Friday, March 16, 2012

Trophic BATS: Post # 5 (Day 3)

Foreground: (left) Stardboard A-frame - used for deploying the CTD. (right) Stern A-frame - used for array deployments, net tows, and in-situ pumping.

Background: (left) The Sun - used to provide life for the entire planet.

This is what we’ve had to deal with all day. Rough isn’t it. I checked the weather report for the next week (we return Friday 3/23) and laughed out loud at what I read. Over the next 7 days no winds are supposed to break 15 kts, while averaging below 10 and with a wave height of a whooping 2-4ft. This has made all the ship operations go as smoothly as possible, allowing us to stay on schedule even getting ahead of ourselves.

Right now (2300) Dr. Rob Condon and his research technicians are performing several net tows. Zooplankton net tows are done both during the day and at night. Zooplankton perform what is termed diel vertical migration. During the night, certain species of zooplankton will ascend to the surface for optimal foraging, thus differences in tow composition will likely be observed between day and night. From the tow collections, Rob will separate half the tow and dedicate it to species identification by microscopy. The other half is size fractionated and then measured for carbon. Other times, plankton collections from the tow will be hand picked and individual swimmers will be used in experiments for grazing and for fecal pellet/DOM production.

To fill us in on a little more detail on the research of zooplankton’s role in the food web, Dr. Rob Condon, Research Senior Marine Scientist from Alabama's Dauphin Island Sea Lab, has kindly agreed to answer of our few questions.

Q: How does one measure the flux of carbon transfer through zooplankton?

Rob: Our understanding of the open ocean food web is based on classical food web paradigm of a phytoplankton being eaten by copepods being eaten by a fish. As we develop new techniques and become more multidisciplinary in our approach, we are discovering that food webs are not simple but rather very complex, with interactions between many trophic levels. One way to determine the structure of the pelagic food web is to use stable isotopes (13C and 15N) as a way of interpreting energy source and what eats what based on these elemental signatures in organic matter, plankton and fish. Rate processes such as grazing, excretion, respiration and fecal pellet production are also important metrics in understanding of how food webs function. We are conducting experiments measuring the source-sink dynamics of carbon in zooplankton and how this feeds into the bioavailability of carbon to higher trophic levels vs the loss of carbon from surface waters through flux (e.g., fecal pellets).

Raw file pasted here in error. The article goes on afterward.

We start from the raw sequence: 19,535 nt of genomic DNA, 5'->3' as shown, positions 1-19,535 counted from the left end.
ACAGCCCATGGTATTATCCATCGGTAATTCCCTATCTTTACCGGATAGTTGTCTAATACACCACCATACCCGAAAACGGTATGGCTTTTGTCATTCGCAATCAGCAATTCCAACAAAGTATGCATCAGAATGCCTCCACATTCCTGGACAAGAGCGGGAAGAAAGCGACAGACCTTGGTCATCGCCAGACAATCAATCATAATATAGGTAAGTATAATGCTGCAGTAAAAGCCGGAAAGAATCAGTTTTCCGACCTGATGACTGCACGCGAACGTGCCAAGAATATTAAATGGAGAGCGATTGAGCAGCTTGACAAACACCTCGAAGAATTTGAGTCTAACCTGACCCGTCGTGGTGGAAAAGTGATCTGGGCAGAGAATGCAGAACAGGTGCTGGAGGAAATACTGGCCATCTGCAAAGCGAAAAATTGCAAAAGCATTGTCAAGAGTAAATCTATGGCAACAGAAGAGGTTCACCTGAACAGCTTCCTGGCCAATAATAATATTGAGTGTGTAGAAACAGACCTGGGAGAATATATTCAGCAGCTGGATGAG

Q: What are the major differences between zooplankton groups with respect to carbon transfer?

Rob: Zooplankton encompasses a wide range of organisms ranging from microzooplankton that consume very small particles and phytoplankton to crustacean zooplankton such as copepods that are important food for fish and gelatinous plankton. My research team is focusing on the crustacean and gelatinous zooplankton. Most studies to date have focused on copepods but the jellies are of particular interest as very little is known about them but are potentially important for carbon transfer in food webs. Some jellies, such as salps, produce very large fecal pellets that can sink rapidly to the deep ocean, which may be important means of transporting carbon via the biological pump (the process whereby oceans sequester carbon at depth). Other groups, such as medusae and ctenophores, can be voracious predators that produce and release a lot of organic carbon as mucus. This mucus is rapidly utilized by microbes for respiration, a process that converts energy back into a form (carbon dioxide) that can't be used by higher organisms, thus these gelatinous organisms may act as a shunt energy in food webs.